Monday, 25 June 2012

Britain is a country with callous scams designed to get old men to part with their money

Britain's Insolvency Service has warned old men and women and their carers to beware because :

*  bogus retail and investment schemes are aimed at them and 78 rogue companies which raked in over £28million from the public have been shut down and in England and Wales in the last three years which  scammed 2,000 investors with the oldest aged 92.

* 49 of the companies sold plots of land for ‘building’ that either didn’t exist or were on protected green belt land'

* 4 sold wine stocks that did not yield any profits.

*  6 sold retail products that were either unsuitable or at highly inflated prices, including burglar alarms, mobility scooters, ‘heritage’ coins and stair-lifts.
* the scams typically employ the telephone equivalent of ‘door-stepping’, phoning old men and women and often refusing to come off the phone until they have closed a sale.
The Government Business Minister, Norman Lamb said:

“These scams are especially bad as they target some of the most vulnerable members in our society. Older people have grown up trusting other people. To take advantage of this trust, and then exploit it is both manipulative and deceitful.
I support the work Insolvency Service and its partners are doing to warn older people, and would urge people to be vigilant when approached to make investments out of the blue.”

Robert Burns, 'Head of Investigation and Enforcement' for The Insolvency Service said:

“We have observed a number of companies targeting older people in recent months. These scams are particularly unpleasant because they target the most susceptible members of society, older people who may be unsure how to seek advice or afraid to say “no”. They can destroy lives at a time when those targeted should be taking a break from worry and enjoying life after working hard.
Victims are paying for something and getting nothing. The worst aspect is the callousness with which the fraudsters go about their business; ignoring the obvious fact that that because of their age, most victims will never be able to make good their loss.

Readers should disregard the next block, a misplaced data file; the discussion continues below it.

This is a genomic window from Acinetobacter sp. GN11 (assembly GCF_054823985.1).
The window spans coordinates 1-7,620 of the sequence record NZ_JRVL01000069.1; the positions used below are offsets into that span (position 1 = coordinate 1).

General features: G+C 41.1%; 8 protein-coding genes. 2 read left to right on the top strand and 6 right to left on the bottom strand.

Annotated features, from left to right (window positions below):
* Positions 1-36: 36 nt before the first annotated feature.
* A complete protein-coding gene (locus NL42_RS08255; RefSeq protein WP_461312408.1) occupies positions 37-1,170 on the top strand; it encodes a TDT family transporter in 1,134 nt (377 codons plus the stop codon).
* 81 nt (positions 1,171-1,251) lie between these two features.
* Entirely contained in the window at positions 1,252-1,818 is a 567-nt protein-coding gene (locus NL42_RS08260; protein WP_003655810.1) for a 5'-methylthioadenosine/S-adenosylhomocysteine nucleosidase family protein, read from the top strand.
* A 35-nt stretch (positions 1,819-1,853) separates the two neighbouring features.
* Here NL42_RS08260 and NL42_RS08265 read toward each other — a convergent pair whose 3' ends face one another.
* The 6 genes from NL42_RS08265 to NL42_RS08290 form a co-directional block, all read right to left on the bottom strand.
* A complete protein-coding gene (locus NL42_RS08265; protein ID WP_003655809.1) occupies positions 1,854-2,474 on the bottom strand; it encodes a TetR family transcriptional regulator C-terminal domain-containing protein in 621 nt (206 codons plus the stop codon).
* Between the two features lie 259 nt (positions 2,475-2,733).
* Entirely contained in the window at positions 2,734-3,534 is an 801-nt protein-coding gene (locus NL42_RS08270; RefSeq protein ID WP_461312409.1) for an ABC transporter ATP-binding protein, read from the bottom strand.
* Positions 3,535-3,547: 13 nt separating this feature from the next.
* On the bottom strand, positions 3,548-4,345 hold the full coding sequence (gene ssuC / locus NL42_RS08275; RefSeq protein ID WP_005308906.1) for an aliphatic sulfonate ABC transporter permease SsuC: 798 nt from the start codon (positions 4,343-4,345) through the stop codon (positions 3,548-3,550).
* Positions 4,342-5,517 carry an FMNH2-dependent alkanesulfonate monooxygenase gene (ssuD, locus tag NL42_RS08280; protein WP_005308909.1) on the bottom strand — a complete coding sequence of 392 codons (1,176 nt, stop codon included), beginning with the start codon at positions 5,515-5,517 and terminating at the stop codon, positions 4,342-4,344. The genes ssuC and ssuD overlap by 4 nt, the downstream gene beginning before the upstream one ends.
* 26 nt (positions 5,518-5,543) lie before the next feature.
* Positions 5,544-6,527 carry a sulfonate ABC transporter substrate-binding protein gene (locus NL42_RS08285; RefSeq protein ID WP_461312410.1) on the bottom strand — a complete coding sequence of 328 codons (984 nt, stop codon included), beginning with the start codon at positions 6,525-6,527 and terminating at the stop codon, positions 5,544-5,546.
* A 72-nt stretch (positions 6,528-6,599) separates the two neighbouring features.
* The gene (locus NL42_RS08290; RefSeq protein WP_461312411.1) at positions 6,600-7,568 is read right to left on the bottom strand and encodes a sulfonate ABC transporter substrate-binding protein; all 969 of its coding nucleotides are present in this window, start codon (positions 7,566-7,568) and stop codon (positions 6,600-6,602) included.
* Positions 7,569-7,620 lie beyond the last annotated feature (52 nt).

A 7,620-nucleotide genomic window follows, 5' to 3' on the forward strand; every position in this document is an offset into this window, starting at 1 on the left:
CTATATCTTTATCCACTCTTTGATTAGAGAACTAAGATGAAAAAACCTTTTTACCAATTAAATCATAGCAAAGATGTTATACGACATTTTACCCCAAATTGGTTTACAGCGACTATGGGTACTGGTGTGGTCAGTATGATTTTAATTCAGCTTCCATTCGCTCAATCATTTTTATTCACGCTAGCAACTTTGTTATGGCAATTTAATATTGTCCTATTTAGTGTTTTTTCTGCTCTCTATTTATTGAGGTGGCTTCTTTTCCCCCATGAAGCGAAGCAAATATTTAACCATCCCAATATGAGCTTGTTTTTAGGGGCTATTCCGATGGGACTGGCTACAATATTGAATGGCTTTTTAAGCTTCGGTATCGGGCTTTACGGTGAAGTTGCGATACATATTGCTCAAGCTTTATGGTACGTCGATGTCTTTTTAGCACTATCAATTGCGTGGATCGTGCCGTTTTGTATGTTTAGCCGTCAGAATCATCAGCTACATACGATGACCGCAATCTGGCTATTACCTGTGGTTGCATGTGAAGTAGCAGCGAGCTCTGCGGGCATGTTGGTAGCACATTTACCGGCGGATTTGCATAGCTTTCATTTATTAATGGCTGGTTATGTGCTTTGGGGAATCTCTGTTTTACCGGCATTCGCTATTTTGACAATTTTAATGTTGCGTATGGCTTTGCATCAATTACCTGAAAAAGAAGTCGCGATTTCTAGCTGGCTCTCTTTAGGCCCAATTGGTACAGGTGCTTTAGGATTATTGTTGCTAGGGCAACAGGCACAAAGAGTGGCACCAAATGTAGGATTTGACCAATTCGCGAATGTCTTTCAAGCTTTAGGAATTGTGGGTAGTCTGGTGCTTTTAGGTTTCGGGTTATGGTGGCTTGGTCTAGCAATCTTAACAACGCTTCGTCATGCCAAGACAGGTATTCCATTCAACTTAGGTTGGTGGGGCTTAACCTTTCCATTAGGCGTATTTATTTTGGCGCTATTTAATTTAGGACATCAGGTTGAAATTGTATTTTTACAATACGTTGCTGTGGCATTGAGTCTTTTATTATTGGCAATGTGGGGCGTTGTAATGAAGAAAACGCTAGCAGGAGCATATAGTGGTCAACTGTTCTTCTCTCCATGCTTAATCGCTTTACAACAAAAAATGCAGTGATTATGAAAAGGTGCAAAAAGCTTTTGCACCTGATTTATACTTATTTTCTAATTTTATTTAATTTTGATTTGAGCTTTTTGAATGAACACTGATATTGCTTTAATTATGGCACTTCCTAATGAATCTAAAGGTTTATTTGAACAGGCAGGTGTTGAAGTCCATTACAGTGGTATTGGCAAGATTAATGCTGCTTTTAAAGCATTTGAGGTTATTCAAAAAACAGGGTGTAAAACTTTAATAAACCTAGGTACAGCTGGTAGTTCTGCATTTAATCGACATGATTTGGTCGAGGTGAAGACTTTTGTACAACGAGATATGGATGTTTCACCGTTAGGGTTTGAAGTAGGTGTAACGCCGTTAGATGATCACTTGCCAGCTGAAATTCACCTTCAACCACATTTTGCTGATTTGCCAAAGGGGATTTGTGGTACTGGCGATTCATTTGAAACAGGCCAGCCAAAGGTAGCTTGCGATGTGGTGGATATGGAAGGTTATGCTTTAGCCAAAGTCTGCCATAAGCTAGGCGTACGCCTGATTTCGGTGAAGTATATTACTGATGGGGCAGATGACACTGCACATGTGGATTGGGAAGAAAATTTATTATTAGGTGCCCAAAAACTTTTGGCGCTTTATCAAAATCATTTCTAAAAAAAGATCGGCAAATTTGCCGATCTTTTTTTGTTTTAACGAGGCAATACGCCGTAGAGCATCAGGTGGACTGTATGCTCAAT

Today is World Elder Abuse Awareness Day and we would urge all friends, carers and family members to be vigilant and look out for the older members of their family to ensure that they are not scammed by rogue businessmen.”

'Age UK' have produced two free information guides ‘Avoiding Scams’ and ‘Staying Safe’ which provide practical steps to ensure older people are able to protect themselves against this type of crime in their home and on their doorstep.”

From the Alzheimer’s Society is also campaigning against the financial abuse of people with dementia.

Jeremy Hughes, Chief Executive of Alzheimer’s Society said:

“There are currently 800,000 people living with dementia in the UK. Many are older people and easy targets for con artists. It is disgusting that these scams specifically target the most vulnerable in our society. Con artists are dealing another blow to people who may already be struggling financially due to the huge cost of care. Everyone from banks to the general public needs to work together to stop these scams and help protect those who need it most.”
Gary FitzGerald, Chief Executive of Action on Elder Abuse, said:

“Research tells us that over 342,000 older people face abuse in our communities every day. They are too often seen as an easy target by unscrupulous people out to make ’easy money’ and it is therefore crucially important that we are all vigilant in their defence. Families play an important part in helping older people to protect themselves against fraudsters, and a little bit of planning ahead can make all the difference.”


No comments:

Post a Comment